What is MPS Disease (Hurler Syndrome)?

MPS disease (also known as Hurler Syndrome), a rare congenital disease, progresses with a picture that affects the whole body and can result in death. We told you everything you need to know about MPS disease in this article!

What is MPS?

Mucopolysaccharidosis or Hurler Syndrome is a congenital metabolic disease. It occurs quite rarely, with its occurrence progresses very heavily. In the later stages of the disease, there is a high probability of encountering a stage that progresses to organ failure and death.

It is known that the problem that causes Hurler Syndrome, which shows genetic features, is the deficiency of the enzyme called alpha-L-iduronidase.

What are the symptoms of MPS disease?

Babies with Hurler Syndrome do not show any symptoms until about the first 6 months. Within 6-12 months, some changes begin in the facial features. MPS, which starts to show itself with coarsening and deformation in the lines, starts to cause the following problems later on.

  • Enlargement of the liver and spleen
  • Blurred vision due to corneal problems,
  • temporary deafness,
  • Disturbances in skeletal development (such as prominent and prominent eyebrows, large tongue)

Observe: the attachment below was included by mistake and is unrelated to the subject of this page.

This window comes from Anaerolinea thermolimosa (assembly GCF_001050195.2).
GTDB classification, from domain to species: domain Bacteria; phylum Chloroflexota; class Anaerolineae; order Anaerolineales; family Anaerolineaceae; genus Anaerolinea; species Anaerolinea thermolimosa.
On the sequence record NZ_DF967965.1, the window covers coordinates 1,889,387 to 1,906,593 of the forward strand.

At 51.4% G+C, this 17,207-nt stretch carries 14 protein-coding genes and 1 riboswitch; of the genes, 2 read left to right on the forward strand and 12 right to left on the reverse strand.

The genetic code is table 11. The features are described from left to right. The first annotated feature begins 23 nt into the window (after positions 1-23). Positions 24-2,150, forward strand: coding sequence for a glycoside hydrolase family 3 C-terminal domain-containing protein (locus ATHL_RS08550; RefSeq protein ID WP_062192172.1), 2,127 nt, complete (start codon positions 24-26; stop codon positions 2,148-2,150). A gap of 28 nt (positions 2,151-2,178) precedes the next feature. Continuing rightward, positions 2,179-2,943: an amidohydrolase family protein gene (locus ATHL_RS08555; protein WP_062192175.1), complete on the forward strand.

• Nasal congestion, sleep apnea, heart and lung failures due to thickening of the soft tissues in the respiratory system due to enzyme deficiency,
  • Growth retardation after 2-3 years of age ,
  • skull disorders,
  • stiffness in the joints,
  • hydrocephalus ,
  • Umbilical and inguinal hernias ,
  • Restriction of motor skills due to joint stiffness and bone problems,
  • Increasing heart problems.

At the end of these developments, the disease may result in death before reaching the age of 20. Even if this does not happen, the child will need constant special care.

How is MPS disease diagnosed?

When one or more of the above-mentioned symptoms begin to appear, it is necessary to apply to a health institution without delay. At this stage, if it is thought that the child has a sign of Hurler Syndrome, the rate of enzyme activity called alpha-L-iduronidase is monitored in leukocytes and skin fibroblast cultures, and if it is low, it is determined that the disease is present.

In addition, chorionic villus biopsy (CVS) and amniocentesis tests during pregnancy can determine whether the disease is present in the baby.

How is Hurler Syndrome treated?

For MPS disease, a treatment method is mostly followed to reduce the symptoms that occur. The patient’s standard of living can be increased by methods such as controlling heart diseases, hernia surgery, using breathing tubes, and oxygen support.

Efforts to eliminate the deficiency of the alpha-L-iduronidase enzyme is also a tried method. However, this enzyme does not show the expected success because it is very difficult for this enzyme to attach to the nervous system from the blood.

Apart from this, bone marrow and stem cell transplantation is another treatment method used for MPS.

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